Good afternoon,

I have read the canonical question about datives and seem to understand examples and differences of dative case types with indirect object pronouns.

But I still cannot understand how these 2 examples below are formed. Could you please help, explaining this, and saying which of 4 types of dative cases these examples belong to (regarding use of "le" and "les" here):

1) "Los hombres de Doyle le tienen miedo" - Doyle's guys are scared of him. Here "le" is not used in the meaning "him". So why simply not to say like this: "Los hombres de Doyle tiene miedo de él".

2) Same here, but in plural: "¿No les temes?" - "And are you not scared of them?

Appreciate your help.

  • Yes, thank you. Will check for this tag. So the use of "le" in these sentences does not apply to dative cases explanation. This is different topic. I understand now. – Alex Oct 5 '19 at 16:32
  • That canonical q-a page is intended to clear up "funny" datives, i.e. the use of ostensibly dative complements for grammatical roles other than a straightforward indirect object. So if a verb just normally takes an indirect object, that page won't have any explanation for that. – pablodf76 Oct 6 '19 at 1:48
  • Yeah. I really didn't know before that there are some complicated verbs that could employ indirect object pronouns (like temer). As I already said, it helps me now to figuratively translate "you show your fears for them" (thus making a case for using indirect object pronoun) and literally "you are afraid of them". Or I just need to remember such verbs (like a chunk of words). I think there are not that many complicated verbs like temer, but if I am wrong, please correct me. – Alex Oct 6 '19 at 10:32
  • I myself hadn't noticed the oddity of temer at first. I wouldn't know if there are many such verbs. – pablodf76 Oct 6 '19 at 14:27

Your first example shows a couple of confusions.

1) "Los hombres de Doyle le tienen miedo" - Doyle's guys are scared of him. Here "le" is not used in the meaning "him". So why simply not to say like this: "Los hombres de Doyle tiene miedo de él".

It seems here you are trying to translate literally from English, and also mixing up two alternative syntaxes for the idiomatic phrase tener miedo. You'll understand it better with simpler examples using some imaginary characters Alice and Bob:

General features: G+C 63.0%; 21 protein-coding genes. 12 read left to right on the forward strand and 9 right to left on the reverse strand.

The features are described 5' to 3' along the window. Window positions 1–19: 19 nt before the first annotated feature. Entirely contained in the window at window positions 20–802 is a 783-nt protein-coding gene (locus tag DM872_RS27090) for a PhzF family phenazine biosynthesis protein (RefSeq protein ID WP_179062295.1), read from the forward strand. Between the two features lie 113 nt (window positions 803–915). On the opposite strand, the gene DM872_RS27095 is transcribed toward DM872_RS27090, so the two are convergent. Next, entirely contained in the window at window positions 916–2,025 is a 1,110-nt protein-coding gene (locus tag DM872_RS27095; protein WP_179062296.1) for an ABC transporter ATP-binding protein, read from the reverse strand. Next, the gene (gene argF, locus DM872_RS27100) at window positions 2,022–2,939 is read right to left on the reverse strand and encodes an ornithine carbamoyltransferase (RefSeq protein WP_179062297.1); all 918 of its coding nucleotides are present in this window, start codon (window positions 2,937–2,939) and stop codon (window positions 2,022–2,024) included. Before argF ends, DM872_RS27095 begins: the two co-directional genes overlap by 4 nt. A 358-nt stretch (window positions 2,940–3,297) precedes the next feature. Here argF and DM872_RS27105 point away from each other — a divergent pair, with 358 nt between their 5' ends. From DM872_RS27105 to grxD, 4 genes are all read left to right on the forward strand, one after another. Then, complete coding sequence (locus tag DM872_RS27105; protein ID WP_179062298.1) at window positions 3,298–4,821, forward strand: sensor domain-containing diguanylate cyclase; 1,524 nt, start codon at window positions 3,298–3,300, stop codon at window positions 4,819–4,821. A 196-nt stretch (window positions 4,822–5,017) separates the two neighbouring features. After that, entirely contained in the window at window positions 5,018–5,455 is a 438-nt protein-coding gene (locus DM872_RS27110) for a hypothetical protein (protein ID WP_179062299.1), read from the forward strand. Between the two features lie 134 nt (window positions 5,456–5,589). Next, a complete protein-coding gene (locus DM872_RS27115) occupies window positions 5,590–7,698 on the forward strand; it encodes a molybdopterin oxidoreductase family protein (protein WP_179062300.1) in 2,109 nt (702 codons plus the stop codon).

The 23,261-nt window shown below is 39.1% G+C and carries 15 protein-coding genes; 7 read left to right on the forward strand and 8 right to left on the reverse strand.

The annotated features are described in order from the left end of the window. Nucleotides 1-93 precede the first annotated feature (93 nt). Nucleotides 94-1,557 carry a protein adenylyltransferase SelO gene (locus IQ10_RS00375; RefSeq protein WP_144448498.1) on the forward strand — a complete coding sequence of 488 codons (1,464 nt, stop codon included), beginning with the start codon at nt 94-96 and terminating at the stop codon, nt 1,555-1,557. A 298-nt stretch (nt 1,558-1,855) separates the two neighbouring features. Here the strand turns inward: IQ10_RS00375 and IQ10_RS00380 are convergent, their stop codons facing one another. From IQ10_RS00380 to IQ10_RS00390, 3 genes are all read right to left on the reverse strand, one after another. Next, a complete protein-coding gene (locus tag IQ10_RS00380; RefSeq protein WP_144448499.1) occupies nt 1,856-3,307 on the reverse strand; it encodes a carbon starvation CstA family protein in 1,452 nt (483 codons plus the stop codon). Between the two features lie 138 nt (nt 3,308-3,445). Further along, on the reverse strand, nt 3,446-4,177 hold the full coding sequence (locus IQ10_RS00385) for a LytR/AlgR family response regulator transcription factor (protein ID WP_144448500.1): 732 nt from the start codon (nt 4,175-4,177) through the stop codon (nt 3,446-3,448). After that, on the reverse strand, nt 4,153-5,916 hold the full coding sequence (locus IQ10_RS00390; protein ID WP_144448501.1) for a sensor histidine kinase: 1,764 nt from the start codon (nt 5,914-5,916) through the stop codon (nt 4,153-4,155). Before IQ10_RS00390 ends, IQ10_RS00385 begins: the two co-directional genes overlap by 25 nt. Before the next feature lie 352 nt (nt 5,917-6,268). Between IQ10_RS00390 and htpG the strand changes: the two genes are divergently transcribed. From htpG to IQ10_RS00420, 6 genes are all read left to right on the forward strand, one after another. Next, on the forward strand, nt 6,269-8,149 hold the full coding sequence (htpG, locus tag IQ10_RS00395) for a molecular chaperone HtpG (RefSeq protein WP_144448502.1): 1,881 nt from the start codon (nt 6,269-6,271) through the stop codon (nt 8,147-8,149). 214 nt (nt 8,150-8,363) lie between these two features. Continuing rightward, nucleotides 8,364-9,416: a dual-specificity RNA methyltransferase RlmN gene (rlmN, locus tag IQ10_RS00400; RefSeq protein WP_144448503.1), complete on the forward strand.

1. Alice tiene miedo de Bob.
  2. Alice le tiene miedo a Bob.

Both of these mean "Alice fears Bob; Alice is afraid/scared of Bob". In #1 we use a complement headed by de. In #2 we use an indirect object, which (as usual) is preceded by a. In the latter example we also have to use le, even though it looks redundant, because that's a rule (Alice tiene miedo a Bob is ungrammatical). If we replace Bob by a pronoun, we have:

  1. Alice tiene miedo de él.
  2. Alice le tiene miedo a él.

In this version of #2, adding a él is emphatic. If the context is such that it's already clear who is being referred to (él), the last part becomes truly redundant and you could leave it out:

  1. Alice le tiene miedo.

We would only add a él in this case if we want to emphasize that Alice is afraid of "him" and not of somebody else.

As for the second example:

2) Same here, but in plural: "¿No les temes?" - "And are you not scared of them?"

Here we have the verb temer, not the phrase tener miedo. Temer is a somewhat complicated verb because it can be used as transitive or intransitive but with an indirect object. The latter is more common, especially when speaking of fear of people, and that's what's happening here. That's why it's ¿No les temes? and not ¿No los temes?. It works the same as the second pattern that we've seen for tener miedo.

The emphatic version would add a redundant pronoun:

¿No les temes a ellos?

If we wanted to name the people you fear explicitly, we'd have to do it as above:

¿No les temes a los hombres de Doyle?

I hope this clarifies your doubts a bit. If not, just say so in the comments.

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  • Thank you for thorough explanation. I now understand. I actually know grammar regarding the use of indirect object pronouns. But I always thought of them in the context of dative case. So when I saw sentence "no les temes", it confused me, because here is no dative case and I thought "les" should not be used here in the first place (never). Now I understand it is used mostly because of the complicated verb temer. Even though we can figuratively translate as "don't give them fears" (for tener miedo and temer). I think it is solved. – Alex Oct 5 '19 at 21:29
  • @aparente001 No, I'm talking about the #2 above; the indirect object is a Bob. – pablodf76 Oct 6 '19 at 1:43
  • I don't know how I managed to misread that first pair. I read them three times, and I got it wrong all three times. – aparente001 Oct 6 '19 at 3:44
  • I think I will delete my comments -- they're obsolete now. – aparente001 Oct 6 '19 at 3:53

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